How Did Colorado End Up With So Little For Problem Gambling Programs?


April 30 marked the official end of the first year of live sports betting in Colorado … but seven weeks later, problem gambling programs are still waiting for money to flow from the Department of Revenue into their accounts. And advocates say that the $130,000 earmarked for problem gambling initiatives in Colorado isn’t nearly enough.

Given Colorado’s population of about 5.7 million, that $130,000 works out to less than 3 cents per capita to handle problem gambling issues. Of course, not every resident will gamble, and most gamblers won’t encounter trouble, but since the introduction of sports betting on May 1, 2020, the National Council on Problem Gambling reports that the number of calls made to the national problem gambling hotline spiked by 35%. Between May-December of 2019, there were 3,563 calls as compared to 4,834 during the same period in 2020.

“Colorado has never had a strong commitment to problem gambling as it were,” said Brianne Doura-Schawohl, Vice President U.S. Policy and Strategic Development for EPIC Risk Management. “Those kinds of states don’t usually put a lot of money forth.”

According to the  2016 Survey of Problem Gambling Services in the United States, the average per capita allocation for problem gambling services in 2015 was 37 cents. That year, Nevada collected $1.4 million from all gaming revenue for problem gambling initiatives. The population is about 3 million people, and 576 new people enrolled in treatment in 2015, which translates into approximately 47 cents per capita or $2,430 available per person in treatment.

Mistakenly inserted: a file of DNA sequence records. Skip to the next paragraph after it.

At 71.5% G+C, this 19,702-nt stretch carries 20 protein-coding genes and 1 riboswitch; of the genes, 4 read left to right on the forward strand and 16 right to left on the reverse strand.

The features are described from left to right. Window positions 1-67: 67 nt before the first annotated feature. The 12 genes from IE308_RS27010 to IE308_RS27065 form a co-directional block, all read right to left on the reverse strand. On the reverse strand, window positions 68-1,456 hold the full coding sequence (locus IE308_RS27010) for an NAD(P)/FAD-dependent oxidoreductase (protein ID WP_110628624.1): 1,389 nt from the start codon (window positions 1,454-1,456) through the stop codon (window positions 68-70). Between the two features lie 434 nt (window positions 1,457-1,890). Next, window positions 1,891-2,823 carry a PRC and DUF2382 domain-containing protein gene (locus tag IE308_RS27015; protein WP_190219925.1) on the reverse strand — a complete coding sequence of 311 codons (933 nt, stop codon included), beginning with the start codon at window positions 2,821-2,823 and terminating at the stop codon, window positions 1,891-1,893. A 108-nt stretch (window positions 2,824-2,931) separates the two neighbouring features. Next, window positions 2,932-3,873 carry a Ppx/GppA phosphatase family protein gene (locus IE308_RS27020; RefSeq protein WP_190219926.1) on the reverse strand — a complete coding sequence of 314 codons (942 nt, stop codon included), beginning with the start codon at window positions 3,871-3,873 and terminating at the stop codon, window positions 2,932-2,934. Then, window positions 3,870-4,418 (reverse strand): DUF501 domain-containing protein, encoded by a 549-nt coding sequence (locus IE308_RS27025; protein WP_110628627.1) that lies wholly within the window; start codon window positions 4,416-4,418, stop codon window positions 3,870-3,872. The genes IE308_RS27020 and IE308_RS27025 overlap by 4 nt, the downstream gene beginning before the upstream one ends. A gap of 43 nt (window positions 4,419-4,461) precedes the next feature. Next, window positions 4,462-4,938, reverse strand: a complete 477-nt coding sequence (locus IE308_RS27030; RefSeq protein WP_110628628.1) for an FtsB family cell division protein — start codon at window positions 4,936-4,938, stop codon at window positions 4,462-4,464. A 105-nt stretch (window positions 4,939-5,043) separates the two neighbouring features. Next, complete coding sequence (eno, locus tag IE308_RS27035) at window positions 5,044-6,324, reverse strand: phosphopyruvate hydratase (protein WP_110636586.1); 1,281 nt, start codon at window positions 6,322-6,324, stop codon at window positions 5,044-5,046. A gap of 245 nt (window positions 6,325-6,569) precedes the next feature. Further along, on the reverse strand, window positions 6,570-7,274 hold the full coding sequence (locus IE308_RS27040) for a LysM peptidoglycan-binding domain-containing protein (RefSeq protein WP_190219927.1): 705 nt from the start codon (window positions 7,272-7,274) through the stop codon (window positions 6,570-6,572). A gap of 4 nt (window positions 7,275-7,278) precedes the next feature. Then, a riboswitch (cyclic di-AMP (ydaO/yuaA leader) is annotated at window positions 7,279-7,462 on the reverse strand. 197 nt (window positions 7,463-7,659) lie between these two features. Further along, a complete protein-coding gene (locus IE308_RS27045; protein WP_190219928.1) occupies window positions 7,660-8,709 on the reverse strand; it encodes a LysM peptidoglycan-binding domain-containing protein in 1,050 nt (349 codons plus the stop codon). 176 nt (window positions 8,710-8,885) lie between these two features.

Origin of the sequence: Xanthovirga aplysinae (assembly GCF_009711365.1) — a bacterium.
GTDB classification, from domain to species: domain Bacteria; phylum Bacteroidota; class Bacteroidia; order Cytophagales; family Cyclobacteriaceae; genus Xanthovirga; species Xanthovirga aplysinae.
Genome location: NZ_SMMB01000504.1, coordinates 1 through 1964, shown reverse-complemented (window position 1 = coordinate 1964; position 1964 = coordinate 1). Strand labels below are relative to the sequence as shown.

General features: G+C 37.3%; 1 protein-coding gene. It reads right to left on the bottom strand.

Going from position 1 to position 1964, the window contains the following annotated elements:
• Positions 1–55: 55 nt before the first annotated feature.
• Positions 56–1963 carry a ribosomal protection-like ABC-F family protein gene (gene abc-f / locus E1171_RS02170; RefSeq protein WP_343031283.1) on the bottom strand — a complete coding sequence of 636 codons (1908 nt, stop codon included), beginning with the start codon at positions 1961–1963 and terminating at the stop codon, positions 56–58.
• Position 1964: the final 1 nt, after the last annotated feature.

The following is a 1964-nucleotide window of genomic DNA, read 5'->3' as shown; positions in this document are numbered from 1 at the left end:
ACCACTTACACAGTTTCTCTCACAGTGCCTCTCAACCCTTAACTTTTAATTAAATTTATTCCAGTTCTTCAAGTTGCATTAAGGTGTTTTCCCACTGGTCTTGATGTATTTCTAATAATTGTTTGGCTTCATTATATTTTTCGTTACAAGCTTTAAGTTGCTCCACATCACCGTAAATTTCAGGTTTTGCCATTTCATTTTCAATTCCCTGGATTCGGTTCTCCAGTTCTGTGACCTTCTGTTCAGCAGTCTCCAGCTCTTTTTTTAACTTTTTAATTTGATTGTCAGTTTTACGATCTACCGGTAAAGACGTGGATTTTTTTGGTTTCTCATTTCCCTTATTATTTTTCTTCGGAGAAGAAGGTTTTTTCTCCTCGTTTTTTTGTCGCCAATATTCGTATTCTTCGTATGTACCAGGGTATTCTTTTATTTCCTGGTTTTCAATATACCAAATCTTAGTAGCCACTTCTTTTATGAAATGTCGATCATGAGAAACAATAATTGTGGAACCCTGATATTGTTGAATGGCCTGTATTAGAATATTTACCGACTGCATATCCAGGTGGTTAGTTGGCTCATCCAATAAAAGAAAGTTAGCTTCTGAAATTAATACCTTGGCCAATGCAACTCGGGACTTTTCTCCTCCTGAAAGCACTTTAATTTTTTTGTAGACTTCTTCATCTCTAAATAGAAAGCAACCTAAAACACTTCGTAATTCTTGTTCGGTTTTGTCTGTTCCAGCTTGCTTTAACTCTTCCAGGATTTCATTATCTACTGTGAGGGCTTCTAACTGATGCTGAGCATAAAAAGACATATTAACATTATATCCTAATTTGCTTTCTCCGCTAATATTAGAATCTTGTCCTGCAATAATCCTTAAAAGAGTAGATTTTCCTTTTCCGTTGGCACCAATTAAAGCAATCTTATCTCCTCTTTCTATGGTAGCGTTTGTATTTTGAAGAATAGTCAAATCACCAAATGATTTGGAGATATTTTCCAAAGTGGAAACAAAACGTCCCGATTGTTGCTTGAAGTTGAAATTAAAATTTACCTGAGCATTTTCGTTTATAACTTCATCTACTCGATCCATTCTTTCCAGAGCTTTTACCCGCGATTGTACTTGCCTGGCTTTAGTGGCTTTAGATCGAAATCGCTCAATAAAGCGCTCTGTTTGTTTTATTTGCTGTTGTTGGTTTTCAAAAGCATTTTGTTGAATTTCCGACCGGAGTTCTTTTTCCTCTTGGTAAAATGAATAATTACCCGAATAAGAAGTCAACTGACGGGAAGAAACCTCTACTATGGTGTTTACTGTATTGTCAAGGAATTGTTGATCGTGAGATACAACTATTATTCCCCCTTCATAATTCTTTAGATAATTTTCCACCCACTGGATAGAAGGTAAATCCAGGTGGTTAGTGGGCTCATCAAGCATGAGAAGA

In Colorado, that same survey showed that officials funneled $269,000 of casino gaming tax dollars to problem gaming, which worked out to 3 cents per capita. The survey did not indicate how many Coloradans sought treatment or guidance. While the additional $130,000 that will be added from sports betting revenue will increase Colorado’s commitment, it will still be well below the national average.

Funding a tough sell from the start

Doura-Schawohl, who was formerly the director of government relations for the NCPG, oversaw her group’s efforts to get more money earmarked for problem gaming initiatives when the Colorado legislature was in the process of legalizing sports betting. She said her position is always that when a new type of gambling comes online in any state, more money should be tagged for problem gambling. But given Colorado’s history in this area and that legalization came via a ballot initiative, it was a tough sell.

“I started to get some momentum, but it was going to be difficult with the way the ballot measure was written,” she said.

So here we are, a little more than a year into legal sports betting in Colorado, and no money has yet been distributed to problem gaming initiatives. According to the Dept. of Revenue, monies from sports betting won’t be distributed until the fall due to in-house auditing requirements. That’s not specific to funds for problem gambling, but to any sports betting funds that must be distributed. The lion’s share of sports betting tax revenue is set aside for the state’s water initiatives.